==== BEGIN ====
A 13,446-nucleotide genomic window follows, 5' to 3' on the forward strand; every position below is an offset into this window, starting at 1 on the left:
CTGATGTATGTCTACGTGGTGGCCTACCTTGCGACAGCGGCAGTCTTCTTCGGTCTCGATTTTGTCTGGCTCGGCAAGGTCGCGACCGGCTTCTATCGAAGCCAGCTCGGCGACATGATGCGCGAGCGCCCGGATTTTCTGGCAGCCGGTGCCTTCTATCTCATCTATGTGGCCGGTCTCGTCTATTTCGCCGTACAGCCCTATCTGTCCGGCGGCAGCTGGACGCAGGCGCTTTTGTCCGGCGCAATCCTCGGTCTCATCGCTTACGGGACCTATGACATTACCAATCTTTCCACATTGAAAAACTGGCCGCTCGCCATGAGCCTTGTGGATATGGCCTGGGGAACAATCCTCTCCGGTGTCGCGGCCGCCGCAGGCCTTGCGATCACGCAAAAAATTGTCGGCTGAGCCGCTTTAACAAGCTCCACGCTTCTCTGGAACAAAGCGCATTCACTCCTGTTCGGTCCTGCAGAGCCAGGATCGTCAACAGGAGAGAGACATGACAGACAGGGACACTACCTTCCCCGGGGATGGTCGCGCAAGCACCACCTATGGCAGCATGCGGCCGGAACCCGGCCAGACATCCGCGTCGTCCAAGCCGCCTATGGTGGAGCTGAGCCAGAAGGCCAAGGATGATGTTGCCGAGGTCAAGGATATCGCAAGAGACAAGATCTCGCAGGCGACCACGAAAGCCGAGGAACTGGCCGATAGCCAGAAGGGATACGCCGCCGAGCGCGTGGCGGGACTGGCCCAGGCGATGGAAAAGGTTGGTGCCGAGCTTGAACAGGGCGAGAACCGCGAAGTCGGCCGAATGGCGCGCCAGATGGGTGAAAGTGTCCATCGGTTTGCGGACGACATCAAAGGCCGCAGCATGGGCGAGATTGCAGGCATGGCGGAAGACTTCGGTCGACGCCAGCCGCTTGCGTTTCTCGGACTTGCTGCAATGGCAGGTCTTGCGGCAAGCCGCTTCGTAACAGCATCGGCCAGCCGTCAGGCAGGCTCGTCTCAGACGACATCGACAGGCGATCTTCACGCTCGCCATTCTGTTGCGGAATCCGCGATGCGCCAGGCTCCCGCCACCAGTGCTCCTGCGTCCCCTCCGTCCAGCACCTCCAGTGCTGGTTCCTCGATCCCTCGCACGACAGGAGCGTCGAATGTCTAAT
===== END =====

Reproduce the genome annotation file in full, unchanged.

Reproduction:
A 13,446-nucleotide genomic window follows, 5' to 3' on the forward strand; every position below is an offset into this window, starting at 1 on the left:
CTGATGTATGTCTACGTGGTGGCCTACCTTGCGACAGCGGCAGTCTTCTTCGGTCTCGATTTTGTCTGGCTCGGCAAGGTCGCGACCGGCTTCTATCGAAGCCAGCTCGGCGACATGATGCGCGAGCGCCCGGATTTTCTGGCAGCCGGTGCCTTCTATCTCATCTATGTGGCCGGTCTCGTCTATTTCGCCGTACAGCCCTATCTGTCCGGCGGCAGCTGGACGCAGGCGCTTTTGTCCGGCGCAATCCTCGGTCTCATCGCTTACGGGACCTATGACATTACCAATCTTTCCACATTGAAAAACTGGCCGCTCGCCATGAGCCTTGTGGATATGGCCTGGGGAACAATCCTCTCCGGTGTCGCGGCCGCCGCAGGCCTTGCGATCACGCAAAAAATTGTCGGCTGAGCCGCTTTAACAAGCTCCACGCTTCTCTGGAACAAAGCGCATTCACTCCTGTTCGGTCCTGCAGAGCCAGGATCGTCAACAGGAGAGAGACATGACAGACAGGGACACTACCTTCCCCGGGGATGGTCGCGCAAGCACCACCTATGGCAGCATGCGGCCGGAACCCGGCCAGACATCCGCGTCGTCCAAGCCGCCTATGGTGGAGCTGAGCCAGAAGGCCAAGGATGATGTTGCCGAGGTCAAGGATATCGCAAGAGACAAGATCTCGCAGGCGACCACGAAAGCCGAGGAACTGGCCGATAGCCAGAAGGGATACGCCGCCGAGCGCGTGGCGGGACTGGCCCAGGCGATGGAAAAGGTTGGTGCCGAGCTTGAACAGGGCGAGAACCGCGAAGTCGGCCGAATGGCGCGCCAGATGGGTGAAAGTGTCCATCGGTTTGCGGACGACATCAAAGGCCGCAGCATGGGCGAGATTGCAGGCATGGCGGAAGACTTCGGTCGACGCCAGCCGCTTGCGTTTCTCGGACTTGCTGCAATGGCAGGTCTTGCGGCAAGCCGCTTCGTAACAGCATCGGCCAGCCGTCAGGCAGGCTCGTCTCAGACGACATCGACAGGCGATCTTCACGCTCGCCATTCTGTTGCGGAATCCGCGATGCGCCAGGCTCCCGCCACCAGTGCTCCTGCGTCCCCTCCGTCCAGCACCTCCAGTGCTGGTTCCTCGATCCCTCGCACGACAGGAGCGTCGAATGTCTAAT